to Conduct an Interactive Workshop
Marva A. Barnett, Founding Director and Professor, Teaching
Resource Center, University of Virginia
Faculty, Department of French
An information sheet designed to help faculty and TAs present the
most effective workshops.
is an interactive workshop?
workshop engages the participants actively in learning new information
or techniques. The workshop facilitator makes it possible for audience
members to participate actively:
might help set the agenda
have chances to apply new information to their teaching
can analyze problems or difficulties in order to figure out solutions
often share their experiences and ideas.
you facilitate learning by the participants rather than giving them
all the answers.
should you present an interactive workshop?
and research show that people generally learn more and remember
better when they think about new material, figure out solutions,
and apply new knowledge to their own lives and needs. Such a surmise
is born out by participants in U.Va. Teaching Resource Center workshops
who repeatedly praise interactive workshops and recommend that we
take advantage of the expertise in the audience. Effective workshop
leaders recognize and take advantage of the combined wisdom and
experience of the faculty and TAs who attend (see below for details).
Such a workshop is sometimes called "process-oriented"
because the participants productively work through a process rather
than simply receiving the product (your techniques).
do you prepare an interactive workshop?
any U.Va. TRC workshop audience contains a number of people experienced
in teaching and/or counseling students and colleagues. Plan to treat
the audience members as colleagues.
Our two large teaching conferences occur in August and January,
just before classes begin. The August Teaching Workshop is targeted
toward TAs and faculty who are new to teaching at the University
of Virginia. Many of these "new" people, however, have
taught elsewhere and some have taught at U.Va. but are interested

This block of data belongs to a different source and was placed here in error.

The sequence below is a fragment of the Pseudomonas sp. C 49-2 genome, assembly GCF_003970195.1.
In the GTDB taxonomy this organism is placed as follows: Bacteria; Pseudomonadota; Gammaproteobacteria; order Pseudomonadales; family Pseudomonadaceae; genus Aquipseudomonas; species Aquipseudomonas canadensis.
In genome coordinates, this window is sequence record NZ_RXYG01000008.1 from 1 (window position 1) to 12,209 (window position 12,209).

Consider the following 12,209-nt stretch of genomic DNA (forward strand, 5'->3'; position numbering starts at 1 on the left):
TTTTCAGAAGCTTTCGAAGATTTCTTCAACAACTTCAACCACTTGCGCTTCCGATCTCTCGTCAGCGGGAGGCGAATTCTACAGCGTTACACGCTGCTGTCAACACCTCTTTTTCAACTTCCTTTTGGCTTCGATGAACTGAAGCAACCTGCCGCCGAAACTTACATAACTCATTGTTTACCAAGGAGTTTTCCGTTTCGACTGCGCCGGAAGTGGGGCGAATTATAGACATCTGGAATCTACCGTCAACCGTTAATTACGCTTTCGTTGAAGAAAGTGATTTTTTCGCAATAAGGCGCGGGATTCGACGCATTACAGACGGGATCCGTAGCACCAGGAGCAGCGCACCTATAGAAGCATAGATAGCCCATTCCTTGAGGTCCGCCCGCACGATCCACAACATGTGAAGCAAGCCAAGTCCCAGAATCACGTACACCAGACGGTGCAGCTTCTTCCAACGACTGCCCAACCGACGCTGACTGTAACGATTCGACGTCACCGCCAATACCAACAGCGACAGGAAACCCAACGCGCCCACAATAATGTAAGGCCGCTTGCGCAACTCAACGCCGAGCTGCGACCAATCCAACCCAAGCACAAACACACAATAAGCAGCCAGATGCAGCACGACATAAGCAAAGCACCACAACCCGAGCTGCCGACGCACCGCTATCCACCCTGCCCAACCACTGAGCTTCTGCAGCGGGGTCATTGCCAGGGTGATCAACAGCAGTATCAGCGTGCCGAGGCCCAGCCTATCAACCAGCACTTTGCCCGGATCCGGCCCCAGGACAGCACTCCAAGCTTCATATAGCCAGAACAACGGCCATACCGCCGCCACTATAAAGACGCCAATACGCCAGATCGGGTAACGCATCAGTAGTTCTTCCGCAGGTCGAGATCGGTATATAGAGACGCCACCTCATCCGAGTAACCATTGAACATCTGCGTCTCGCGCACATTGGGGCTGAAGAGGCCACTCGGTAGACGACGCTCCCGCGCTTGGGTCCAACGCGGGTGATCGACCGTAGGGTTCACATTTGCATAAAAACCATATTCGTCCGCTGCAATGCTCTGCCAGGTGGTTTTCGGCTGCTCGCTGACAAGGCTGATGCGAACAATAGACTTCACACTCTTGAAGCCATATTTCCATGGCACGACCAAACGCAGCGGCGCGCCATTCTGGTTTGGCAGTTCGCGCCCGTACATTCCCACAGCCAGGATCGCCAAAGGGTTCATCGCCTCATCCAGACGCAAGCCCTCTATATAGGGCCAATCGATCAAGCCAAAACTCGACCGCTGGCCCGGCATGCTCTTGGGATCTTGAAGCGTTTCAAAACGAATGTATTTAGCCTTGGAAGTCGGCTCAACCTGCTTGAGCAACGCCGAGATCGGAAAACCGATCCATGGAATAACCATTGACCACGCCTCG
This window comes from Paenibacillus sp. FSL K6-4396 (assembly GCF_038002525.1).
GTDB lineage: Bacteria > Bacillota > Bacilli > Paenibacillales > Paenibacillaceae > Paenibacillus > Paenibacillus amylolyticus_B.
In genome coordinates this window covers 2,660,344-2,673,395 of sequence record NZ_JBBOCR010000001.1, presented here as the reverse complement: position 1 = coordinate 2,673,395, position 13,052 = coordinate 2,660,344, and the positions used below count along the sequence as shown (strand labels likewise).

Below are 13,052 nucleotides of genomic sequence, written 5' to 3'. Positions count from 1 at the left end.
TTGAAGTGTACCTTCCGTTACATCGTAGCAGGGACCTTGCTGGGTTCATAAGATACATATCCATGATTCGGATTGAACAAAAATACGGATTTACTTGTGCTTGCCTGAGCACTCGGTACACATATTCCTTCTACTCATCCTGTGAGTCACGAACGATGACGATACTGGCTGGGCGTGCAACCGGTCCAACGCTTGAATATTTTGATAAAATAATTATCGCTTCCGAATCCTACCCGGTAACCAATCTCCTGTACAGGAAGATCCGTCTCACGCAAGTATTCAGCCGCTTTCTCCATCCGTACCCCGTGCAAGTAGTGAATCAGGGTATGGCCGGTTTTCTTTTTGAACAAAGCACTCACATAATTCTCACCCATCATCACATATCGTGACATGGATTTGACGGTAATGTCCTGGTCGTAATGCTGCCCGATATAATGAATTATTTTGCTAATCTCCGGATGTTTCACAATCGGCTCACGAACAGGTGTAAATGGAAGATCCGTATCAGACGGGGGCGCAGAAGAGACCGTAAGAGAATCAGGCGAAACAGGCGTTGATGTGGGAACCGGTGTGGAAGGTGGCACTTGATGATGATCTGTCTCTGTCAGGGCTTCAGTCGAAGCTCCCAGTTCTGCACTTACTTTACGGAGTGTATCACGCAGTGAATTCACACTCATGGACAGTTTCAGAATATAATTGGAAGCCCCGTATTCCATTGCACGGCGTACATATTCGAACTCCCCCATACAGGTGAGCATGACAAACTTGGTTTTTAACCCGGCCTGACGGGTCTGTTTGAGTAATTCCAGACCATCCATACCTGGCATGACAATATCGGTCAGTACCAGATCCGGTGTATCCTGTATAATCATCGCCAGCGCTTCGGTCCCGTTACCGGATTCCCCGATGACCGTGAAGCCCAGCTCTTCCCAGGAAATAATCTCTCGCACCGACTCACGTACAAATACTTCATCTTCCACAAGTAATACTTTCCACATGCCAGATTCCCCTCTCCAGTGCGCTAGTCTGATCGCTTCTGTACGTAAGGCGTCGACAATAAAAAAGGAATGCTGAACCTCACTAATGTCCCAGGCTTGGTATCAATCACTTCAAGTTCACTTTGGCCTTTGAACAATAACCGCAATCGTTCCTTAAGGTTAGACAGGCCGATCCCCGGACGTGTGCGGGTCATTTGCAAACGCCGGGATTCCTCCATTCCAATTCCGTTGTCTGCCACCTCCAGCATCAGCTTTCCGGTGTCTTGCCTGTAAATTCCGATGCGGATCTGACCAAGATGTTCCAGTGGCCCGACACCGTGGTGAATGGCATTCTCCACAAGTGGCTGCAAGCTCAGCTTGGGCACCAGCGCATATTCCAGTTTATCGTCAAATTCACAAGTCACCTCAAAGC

in polishing their skills. Almost all who attend the January Teaching
Workshop have already taught at U.Va., with periods of time ranging
from one semester to decades.
80%-90% of the Teaching Workshop participants are TAs, please remember
that you probably also have faculty members in your audience. Some
TA and faculty needs are similar; some are different. Both TAs and
faculty members lead discussions, for instance. But TAs most often
teach a discussion section that grows from a lecture class taught
by a professor, while faculty teach their own course with discussion
as at least part of the methodology. Thus the facilitator of a discussion-leading
workshop for a mixed audience needs to spend the most time on techniques
of beginning and leading a discussion that are useful in both situations.
Only a small part of the workshop should deal with coordinating
discussions with lectures and other such TA matters.
your material / information.
you engage your audience in pinpointing difficulties and possible
solutions? In a workshop on teaching problem-solving strategies,
for example, you might ask the audience to brainstorm the skills
needed to solve problems. Or you could present some possibilities
and ask participants to supplement them. Or you could ask for anecdotes
or ideas about unsuccessful attempts to teach problem-solving, from
which you construct a list of pitfalls to avoid. After the audience
is actively thinking about possible problems and solutions, you
introduce your techniques to teach problem-solving.
segment of the workshop usually works best if participants practice
at least one of the techniques with each other. Small groups can
be particularly effective when one group member is the teacher,
the second the student, and the third an observer, who analyzes
the interaction with the help of a questionnaire (or guidelines)
that you provide. Remember, too, to model during your workshop the
techniques you are recommending (for instance, no lectures about
a workshop in which participants figure out some of what you already
know, look analytically at your topic. TRC staff members are happy
to help you with this process.
practical techniques and tips.
evaluations, participants always praise workshops offering practical,